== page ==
Disbarment was the appropriate sanction for an attorney who permitted a client to use her trustee account as a business account, subjecting the account to claims against the client, who commingled the funds of another client with her own funds in her trustee account, and who knowingly and intentionally used funds from her trustee account to pay her own personal expenses, all in direct and clear violation of S.J.C. Rule 3:07, Canon 9, DR 9-102 (A). [724-725]
INFORMATION filed in the Supreme Judicial Court for the county of Suffolk on December 3, 1993.
The case was heard by Wilkins, J.
Frank S. Puccio, Jr., for the respondent.
Roger Geller, Assistant Bar Counsel.
NOLAN, J. This is an appeal from the order of a single justice of this court disbarring Mildred J. Elias (respondent). There was no error.
This bar discipline case arose out of the conduct of the respondent in representing two clients, Terrence J. Quinn and Marie Khoury. A hearing committee of the Board of Bar Overseers (board) conducted hearings for ten days, heard testimony from twelve witnesses, and considered nearly 200 exhibits. The hearing committee recommended that the respondent be indefinitely suspended. The respondent appealed to the board's appeal panel which recommended adoption of the hearing committee's report. The board voted to adopt the appeal panel's report but to modify the suggested disposition and to file an information report in the county court recommending
that the respondent be disbarred. The respondent has been represented by counsel throughout all the proceedings.
1. The Quinn matter. Quinn was a client of the respondent. The hearing committee found that he was engaged in an illegal and fraudulent scheme regarding certain capital funds. He raised money under the guise of creating a pool to invest in commodity futures but failed to do so. Instead, he coverted the funds raised to his own use.
The respondent permitted Quinn to use her trustee account as his business account, abusing the purpose of her clients' account by subjecting it to claims against Quinn in direct violation of S.J.C. Rule 3:07, Canon 9, DR 9-102 (A), as appearing in 382 Mass. 795 (1981).
2. The Khoury matter. Marie Khoury retained the respondent to advise her in certain legal and financial matters. They agreed that the respondent would hold Khoury's funds to safeguard them against possible attempts by family members to reach them on claims that Khoury had improperly taken assets from her husband who was terminally ill.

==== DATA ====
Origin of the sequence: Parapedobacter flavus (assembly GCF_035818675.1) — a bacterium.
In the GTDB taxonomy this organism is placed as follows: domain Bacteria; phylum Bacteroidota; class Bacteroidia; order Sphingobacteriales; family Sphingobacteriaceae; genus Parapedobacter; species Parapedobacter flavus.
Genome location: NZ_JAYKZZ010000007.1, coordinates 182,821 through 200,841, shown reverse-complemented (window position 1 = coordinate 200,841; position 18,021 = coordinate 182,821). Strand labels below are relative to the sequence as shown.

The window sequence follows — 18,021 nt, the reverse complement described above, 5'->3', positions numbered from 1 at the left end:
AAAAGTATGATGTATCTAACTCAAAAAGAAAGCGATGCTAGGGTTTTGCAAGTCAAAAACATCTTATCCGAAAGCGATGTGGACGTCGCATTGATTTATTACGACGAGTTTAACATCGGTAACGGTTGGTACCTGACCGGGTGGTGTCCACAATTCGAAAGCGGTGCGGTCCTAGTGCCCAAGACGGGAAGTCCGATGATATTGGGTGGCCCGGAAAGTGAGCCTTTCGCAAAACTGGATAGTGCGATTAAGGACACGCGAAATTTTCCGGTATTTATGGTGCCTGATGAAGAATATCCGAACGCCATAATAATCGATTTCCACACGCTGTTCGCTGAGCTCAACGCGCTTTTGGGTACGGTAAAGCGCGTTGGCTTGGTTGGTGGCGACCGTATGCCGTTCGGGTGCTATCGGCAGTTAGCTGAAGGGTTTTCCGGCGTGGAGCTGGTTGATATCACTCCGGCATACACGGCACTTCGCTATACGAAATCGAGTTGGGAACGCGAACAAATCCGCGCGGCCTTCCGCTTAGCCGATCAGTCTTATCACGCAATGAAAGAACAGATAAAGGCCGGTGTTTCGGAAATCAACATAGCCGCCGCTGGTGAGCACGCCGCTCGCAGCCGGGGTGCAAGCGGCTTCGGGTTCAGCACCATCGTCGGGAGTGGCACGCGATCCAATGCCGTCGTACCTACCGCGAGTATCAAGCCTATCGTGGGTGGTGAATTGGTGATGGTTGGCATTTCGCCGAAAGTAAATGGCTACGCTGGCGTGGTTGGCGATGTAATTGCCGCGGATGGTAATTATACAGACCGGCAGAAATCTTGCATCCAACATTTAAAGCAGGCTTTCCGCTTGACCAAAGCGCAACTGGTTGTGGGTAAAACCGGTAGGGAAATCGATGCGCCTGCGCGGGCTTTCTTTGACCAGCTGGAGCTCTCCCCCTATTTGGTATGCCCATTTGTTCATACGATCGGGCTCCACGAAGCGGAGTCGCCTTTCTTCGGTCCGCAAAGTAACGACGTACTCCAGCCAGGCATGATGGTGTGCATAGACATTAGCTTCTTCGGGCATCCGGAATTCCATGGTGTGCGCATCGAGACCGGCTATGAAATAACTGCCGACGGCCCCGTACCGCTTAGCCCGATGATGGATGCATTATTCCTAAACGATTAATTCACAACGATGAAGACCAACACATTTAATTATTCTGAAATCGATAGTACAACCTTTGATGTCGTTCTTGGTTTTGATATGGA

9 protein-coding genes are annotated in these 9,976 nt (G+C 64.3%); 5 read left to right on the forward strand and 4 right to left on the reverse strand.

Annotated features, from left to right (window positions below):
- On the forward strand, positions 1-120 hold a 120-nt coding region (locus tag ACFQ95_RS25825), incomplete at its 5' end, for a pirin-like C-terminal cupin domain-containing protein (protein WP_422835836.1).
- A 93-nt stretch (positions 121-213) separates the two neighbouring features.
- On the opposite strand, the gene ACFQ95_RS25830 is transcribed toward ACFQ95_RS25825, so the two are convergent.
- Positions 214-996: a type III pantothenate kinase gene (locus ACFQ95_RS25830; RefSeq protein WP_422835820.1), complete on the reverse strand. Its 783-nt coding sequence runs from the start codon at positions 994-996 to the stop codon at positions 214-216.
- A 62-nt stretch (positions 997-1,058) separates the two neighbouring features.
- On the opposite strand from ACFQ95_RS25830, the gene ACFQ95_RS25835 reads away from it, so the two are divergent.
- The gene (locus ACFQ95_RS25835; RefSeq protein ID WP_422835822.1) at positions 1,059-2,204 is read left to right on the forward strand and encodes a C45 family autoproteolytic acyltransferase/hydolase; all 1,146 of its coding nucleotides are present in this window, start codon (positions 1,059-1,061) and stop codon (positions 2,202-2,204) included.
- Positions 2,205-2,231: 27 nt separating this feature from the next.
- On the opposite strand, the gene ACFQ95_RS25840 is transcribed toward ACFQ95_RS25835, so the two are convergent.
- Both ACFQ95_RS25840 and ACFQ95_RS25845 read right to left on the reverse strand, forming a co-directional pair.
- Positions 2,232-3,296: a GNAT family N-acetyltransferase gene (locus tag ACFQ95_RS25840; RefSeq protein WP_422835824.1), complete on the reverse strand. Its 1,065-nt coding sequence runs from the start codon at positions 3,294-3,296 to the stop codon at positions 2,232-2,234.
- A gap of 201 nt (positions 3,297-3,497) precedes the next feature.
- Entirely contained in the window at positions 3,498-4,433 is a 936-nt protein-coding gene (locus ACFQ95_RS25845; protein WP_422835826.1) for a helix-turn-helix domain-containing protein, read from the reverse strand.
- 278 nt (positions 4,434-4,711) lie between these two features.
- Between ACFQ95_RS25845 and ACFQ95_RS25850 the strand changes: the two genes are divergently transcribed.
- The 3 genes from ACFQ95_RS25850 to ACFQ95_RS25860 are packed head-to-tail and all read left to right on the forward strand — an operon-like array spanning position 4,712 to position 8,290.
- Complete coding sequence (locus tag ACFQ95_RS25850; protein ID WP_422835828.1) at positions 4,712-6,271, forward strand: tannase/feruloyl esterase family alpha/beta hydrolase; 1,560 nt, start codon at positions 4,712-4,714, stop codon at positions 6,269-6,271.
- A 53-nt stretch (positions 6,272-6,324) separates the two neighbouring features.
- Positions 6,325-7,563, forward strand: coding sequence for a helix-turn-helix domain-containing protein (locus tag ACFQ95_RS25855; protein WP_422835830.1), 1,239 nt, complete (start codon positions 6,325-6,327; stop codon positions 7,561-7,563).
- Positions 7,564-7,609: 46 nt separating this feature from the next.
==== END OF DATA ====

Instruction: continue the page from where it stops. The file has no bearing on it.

The respondent commingled funds of Khoury with her own funds in her trustee account. She failed to keep complete or accurate records of the Khoury funds and failed to render an appropriate account to Khoury for her funds. She authorized a bank to draw on Khoury's funds (among others) to cover the overdrafts in her personal accounts.
She transferred $50,000 of Khoury's funds without authorization to a money market account which she opened in her own name. The respondent failed to account or to credit Khoury for interest earned on Khoury's funds and appropriated the earned interest to her own use. She failed to keep accurate records of time spent on Khoury's behalf, and, as a result, was unable to determine the amount of fee to charge. She knowingly and intentionally used funds from her trustee account to pay her own personal expenses. This conduct was a clear violation of S.J.C. Rule 3:07, Canon 9, DR 9-102 (A).
3. Judgment of disbarment. The hearing committee and appeal panel filed careful reports recommending an indefinite suspension. The board's nine-to-one vote for disbarment is entirely justified by the record. There was sufficient evidence to support the conclusions of the hearing committee and the appeal panel. There is no merit to the claim of staleness because the transgressions all occurred within the six-year period provided in Board of Bar Overseers Rules Section 2.5 (1994). Nor is there merit to the respondent's claim that her constitutional right to a fair hearing was violated. She was given notice and full opportunity to defend. She was not compelled to give evidence in violation of her rights against self-incrimination under the Fifth Amendment to the United States Constitution. She voluntarily provided accountings of funds to bar counsel without objection. There is nothing to indicate that the record before the single justice was incomplete.
The judgment of disbarment is not a markedly disparate sanction for her misconduct. See Matter of Alter, 389 Mass. 153 , 157 (1983). See also Matter of Knox, 412 Mass. 569 , 570 (1992). We have said that as a standard, the presumptive sanction for an attorney who has intentionally used a client's funds with intent to deprive (or with actual deprivation) is disbarment or indefinite suspension. Matter of the Discipline of an Attorney, 392 Mass. 827 , 836-837 (1984). There was no error.